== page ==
Would you believe that the 5th most visited website in the world, Wikipedia, has a serious gender bias? Only 17% of the people profiled on Wikipedia are women. Not only does this mean that many talented women (and their work) are not getting the recognition they deserve, but it also critically skews perceptions about the contributions that women make to many different endeavours. This is no doubt influenced by the fact that only 8-16% of the people who actively contribute content to Wikipedia identify as women.
Franklin Women joined with Wikimedia Australia on Thursday 25th July 2019 to make the internet just that little bit better. Their aim was to increase the visibility on Wikipedia of women who have made important contributions to the health and medical research sector, as well as increase the number of women who have the skills to become Wikipedia editors.
Attended by 30 editors, together they learnt to edit Wikipedia and created 21 new articles!
- 25 July 2019 Most Wikipedia profiles are about men - these women in Australia are hoping to change that SBS News video article by Cassandra Bain about the Franklin Women Edit-a-thon at the University of Sydney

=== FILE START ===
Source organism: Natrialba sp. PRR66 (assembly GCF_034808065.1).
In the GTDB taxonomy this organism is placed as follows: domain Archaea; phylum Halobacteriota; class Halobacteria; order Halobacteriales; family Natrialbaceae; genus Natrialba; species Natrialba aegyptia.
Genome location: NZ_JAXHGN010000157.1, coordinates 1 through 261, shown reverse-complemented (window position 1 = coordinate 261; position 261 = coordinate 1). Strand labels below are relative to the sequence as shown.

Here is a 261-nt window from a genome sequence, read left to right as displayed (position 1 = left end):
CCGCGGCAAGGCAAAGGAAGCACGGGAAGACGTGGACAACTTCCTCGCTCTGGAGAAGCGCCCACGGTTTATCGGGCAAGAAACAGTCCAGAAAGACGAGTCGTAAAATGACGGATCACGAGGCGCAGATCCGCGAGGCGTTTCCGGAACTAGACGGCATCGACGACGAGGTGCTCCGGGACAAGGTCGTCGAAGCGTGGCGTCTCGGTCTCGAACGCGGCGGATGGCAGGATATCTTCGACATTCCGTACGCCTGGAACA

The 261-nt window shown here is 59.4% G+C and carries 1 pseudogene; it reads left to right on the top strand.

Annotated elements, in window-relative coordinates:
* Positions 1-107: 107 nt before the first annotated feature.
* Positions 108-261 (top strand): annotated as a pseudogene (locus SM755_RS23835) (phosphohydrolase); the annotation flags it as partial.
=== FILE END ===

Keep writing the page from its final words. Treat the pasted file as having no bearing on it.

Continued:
- 25 July 2019 Boosting visibility of women in STEMM, one Wiki entry at a time Sydney Morning Herald article by Wendy Tuohy
- 25 July 2019 Combatting gender bias on Wikipedia ABC Radio RN Drive presented by Patricia Karvelas with Guest: Dr Sarah Frost
- 26 July 2019 Australian researchers join global movement to improve visibility of women in STEM ABC feature article by Brooke Wylie and Olivia Willis on the Franklin Women's Edit-a-thon at the University of Sydney
- 24 August 2019 Wikipedia Is Sexist, But We're Trying To Fix It 10 Daily article by Melina Georgousakis on the Franklin
- 5 Years of Franklin Women Impact Report 'Boosting visibility of Australia’s best scientists', a case study about the 2019 Wikipedia edit-a-thon is featured on page 11 of this 2020 impact report.